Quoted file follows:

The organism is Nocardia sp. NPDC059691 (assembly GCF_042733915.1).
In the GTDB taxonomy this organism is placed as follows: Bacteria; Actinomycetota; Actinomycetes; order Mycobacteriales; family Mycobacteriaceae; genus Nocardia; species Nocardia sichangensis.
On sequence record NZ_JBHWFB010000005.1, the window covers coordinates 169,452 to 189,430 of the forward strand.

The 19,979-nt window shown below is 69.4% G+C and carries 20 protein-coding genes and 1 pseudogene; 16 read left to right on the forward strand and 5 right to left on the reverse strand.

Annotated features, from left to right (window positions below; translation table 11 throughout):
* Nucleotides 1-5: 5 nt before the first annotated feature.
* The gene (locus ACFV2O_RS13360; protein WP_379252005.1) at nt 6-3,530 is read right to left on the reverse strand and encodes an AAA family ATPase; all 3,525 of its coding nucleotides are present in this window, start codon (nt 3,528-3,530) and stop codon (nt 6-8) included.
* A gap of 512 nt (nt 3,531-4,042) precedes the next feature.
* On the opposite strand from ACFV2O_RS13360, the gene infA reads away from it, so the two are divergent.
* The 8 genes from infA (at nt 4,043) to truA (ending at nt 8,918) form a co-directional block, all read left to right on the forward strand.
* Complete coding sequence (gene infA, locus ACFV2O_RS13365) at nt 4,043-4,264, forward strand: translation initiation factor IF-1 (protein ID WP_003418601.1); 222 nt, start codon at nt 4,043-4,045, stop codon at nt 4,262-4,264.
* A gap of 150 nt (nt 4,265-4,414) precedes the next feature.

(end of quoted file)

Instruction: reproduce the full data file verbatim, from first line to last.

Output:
The organism is Nocardia sp. NPDC059691 (assembly GCF_042733915.1).
In the GTDB taxonomy this organism is placed as follows: Bacteria; Actinomycetota; Actinomycetes; order Mycobacteriales; family Mycobacteriaceae; genus Nocardia; species Nocardia sichangensis.
On sequence record NZ_JBHWFB010000005.1, the window covers coordinates 169,452 to 189,430 of the forward strand.

The 19,979-nt window shown below is 69.4% G+C and carries 20 protein-coding genes and 1 pseudogene; 16 read left to right on the forward strand and 5 right to left on the reverse strand.

Annotated features, from left to right (window positions below; translation table 11 throughout):
* Nucleotides 1-5: 5 nt before the first annotated feature.
* The gene (locus ACFV2O_RS13360; protein WP_379252005.1) at nt 6-3,530 is read right to left on the reverse strand and encodes an AAA family ATPase; all 3,525 of its coding nucleotides are present in this window, start codon (nt 3,528-3,530) and stop codon (nt 6-8) included.
* A gap of 512 nt (nt 3,531-4,042) precedes the next feature.
* On the opposite strand from ACFV2O_RS13360, the gene infA reads away from it, so the two are divergent.
* The 8 genes from infA (at nt 4,043) to truA (ending at nt 8,918) form a co-directional block, all read left to right on the forward strand.
* Complete coding sequence (gene infA, locus ACFV2O_RS13365) at nt 4,043-4,264, forward strand: translation initiation factor IF-1 (protein ID WP_003418601.1); 222 nt, start codon at nt 4,043-4,045, stop codon at nt 4,262-4,264.
* A gap of 150 nt (nt 4,265-4,414) precedes the next feature.